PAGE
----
We pride ourselves on having the latest and greatest. We revere the robotic surgeons, the state-of-the-art medical devices and the high-tech operating rooms. The speed of innovation in modern society makes it difficult to keep up. We are very much so existing amidst a digital revolution. But, here’s the thing: More advanced technology does not necessarily mean better medical outcomes. Take electronic medical records (EMR), for example. About a decade ago, President Obama was an ardent supporter of digitizing medical records, and the American government has since doled out $36 billion to speed up the process.
A recent report on “Botched Operation” from Kaiser Health News and Fortune magazine reveals the futilities of EMR. You would think that EMR would positively contribute to the enormous, confusing labyrinth of patient records. After all, an interconnected digital system that stores a life’s worth of information should be useful for promoting continuity of care between patients and physicians, right? Well, as it turns out, the main beneficiary of this transition has been the $13 billion industry that sells EMR programs.
After years of careful marketing, the industry is booming. In 2008, only 9% of hospitals had EMR. Now, that percentage is 96%. But EMR have been responsible for thousands of injuries, near misses and even deaths. This digitization has caused medical personnel to fumble through hundreds of drop-down lists of medications they’ve never even heard of, spend hours upon hours filling out required fields and lose time they could be spending with patients. Additionally, EMR demand a certain degree of multi-tasking: talking to a patient, asking a question, typing it in the records, stopping for conversation and doing it all over again. Of course, this makes the system prone to human error.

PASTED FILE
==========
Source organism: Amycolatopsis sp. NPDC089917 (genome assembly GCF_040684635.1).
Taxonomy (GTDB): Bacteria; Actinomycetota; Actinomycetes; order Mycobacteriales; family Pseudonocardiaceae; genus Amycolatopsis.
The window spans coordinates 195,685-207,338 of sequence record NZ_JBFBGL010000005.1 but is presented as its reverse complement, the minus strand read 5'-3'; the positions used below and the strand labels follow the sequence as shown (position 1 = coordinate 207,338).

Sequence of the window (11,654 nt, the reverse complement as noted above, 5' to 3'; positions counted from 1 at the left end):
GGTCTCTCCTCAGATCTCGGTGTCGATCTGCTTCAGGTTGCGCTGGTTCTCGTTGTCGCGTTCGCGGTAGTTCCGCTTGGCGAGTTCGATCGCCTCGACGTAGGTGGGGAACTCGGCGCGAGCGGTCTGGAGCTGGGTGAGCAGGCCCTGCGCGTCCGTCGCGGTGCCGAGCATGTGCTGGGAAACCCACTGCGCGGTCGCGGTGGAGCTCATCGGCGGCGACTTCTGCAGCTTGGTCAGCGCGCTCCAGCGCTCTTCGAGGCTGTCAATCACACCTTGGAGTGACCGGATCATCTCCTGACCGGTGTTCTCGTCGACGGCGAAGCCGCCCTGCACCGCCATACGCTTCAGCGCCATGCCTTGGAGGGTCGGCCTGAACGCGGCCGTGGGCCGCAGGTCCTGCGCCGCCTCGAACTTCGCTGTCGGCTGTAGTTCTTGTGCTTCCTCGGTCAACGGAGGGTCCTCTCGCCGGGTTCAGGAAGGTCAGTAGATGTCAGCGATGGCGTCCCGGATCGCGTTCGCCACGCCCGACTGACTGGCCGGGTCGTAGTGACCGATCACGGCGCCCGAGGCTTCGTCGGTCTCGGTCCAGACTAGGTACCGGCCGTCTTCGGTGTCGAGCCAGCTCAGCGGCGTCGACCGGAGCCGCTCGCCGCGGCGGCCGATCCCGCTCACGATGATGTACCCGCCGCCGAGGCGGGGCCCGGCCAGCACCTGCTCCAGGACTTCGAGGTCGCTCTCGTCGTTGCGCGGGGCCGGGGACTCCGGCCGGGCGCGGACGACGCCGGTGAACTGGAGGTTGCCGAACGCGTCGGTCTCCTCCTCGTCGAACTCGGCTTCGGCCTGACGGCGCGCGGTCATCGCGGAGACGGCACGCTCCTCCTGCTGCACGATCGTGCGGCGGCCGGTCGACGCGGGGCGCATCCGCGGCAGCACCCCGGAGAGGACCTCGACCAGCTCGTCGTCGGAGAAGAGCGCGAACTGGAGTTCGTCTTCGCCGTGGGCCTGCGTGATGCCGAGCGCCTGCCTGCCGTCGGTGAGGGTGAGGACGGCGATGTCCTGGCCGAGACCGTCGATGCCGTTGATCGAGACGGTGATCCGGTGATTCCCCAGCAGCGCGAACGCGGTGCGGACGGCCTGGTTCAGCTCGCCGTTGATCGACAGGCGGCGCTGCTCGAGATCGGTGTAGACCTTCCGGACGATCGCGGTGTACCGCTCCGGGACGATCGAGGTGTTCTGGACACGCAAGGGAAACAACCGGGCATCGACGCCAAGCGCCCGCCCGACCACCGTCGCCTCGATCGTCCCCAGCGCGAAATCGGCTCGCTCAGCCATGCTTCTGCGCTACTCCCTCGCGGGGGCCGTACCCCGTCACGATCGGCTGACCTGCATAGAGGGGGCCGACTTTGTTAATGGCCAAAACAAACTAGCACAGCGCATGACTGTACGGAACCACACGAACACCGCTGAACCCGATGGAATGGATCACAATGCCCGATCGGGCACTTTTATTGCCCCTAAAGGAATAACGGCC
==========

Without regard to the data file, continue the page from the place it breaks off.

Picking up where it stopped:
Dr. John Prunskis MD asked his medical staff: “Which was better — their new electronic medical record (EMR) system, or the record-keeping system it replaced?” The answer was unanimous: Not a single person chose EMR. In fact, EMR has actually caused “frustration, stress and burnout” among physicians who spend hours outside of work charting. Ultimately, it might require government intervention to address widespread dissatisfaction with this new system.
That could look like increased government oversight over the EMR, which the Food and Drug Administration (FDA) is primed to do in the upcoming future. FDA Commissioner Scott Gottlieb recently called for “tighter scrutiny” over EMR, citing that digital records are so new that there are not sufficient regulations for proper monitoring. This reveals another frightening reality of EMR — databases containing years of personal health information are not properly maintained. What does that mean for security and privacy of personal data? That, too, is completely up in the air.
Technology can be wonderful, particularly in the case of medicine, if it facilitates and simplifies the job of healthcare personnel. EMR has proven to do exactly the opposite, and yet hospitals are contractually obligated to continue digitizing despite pushback from the very people entering this digital information.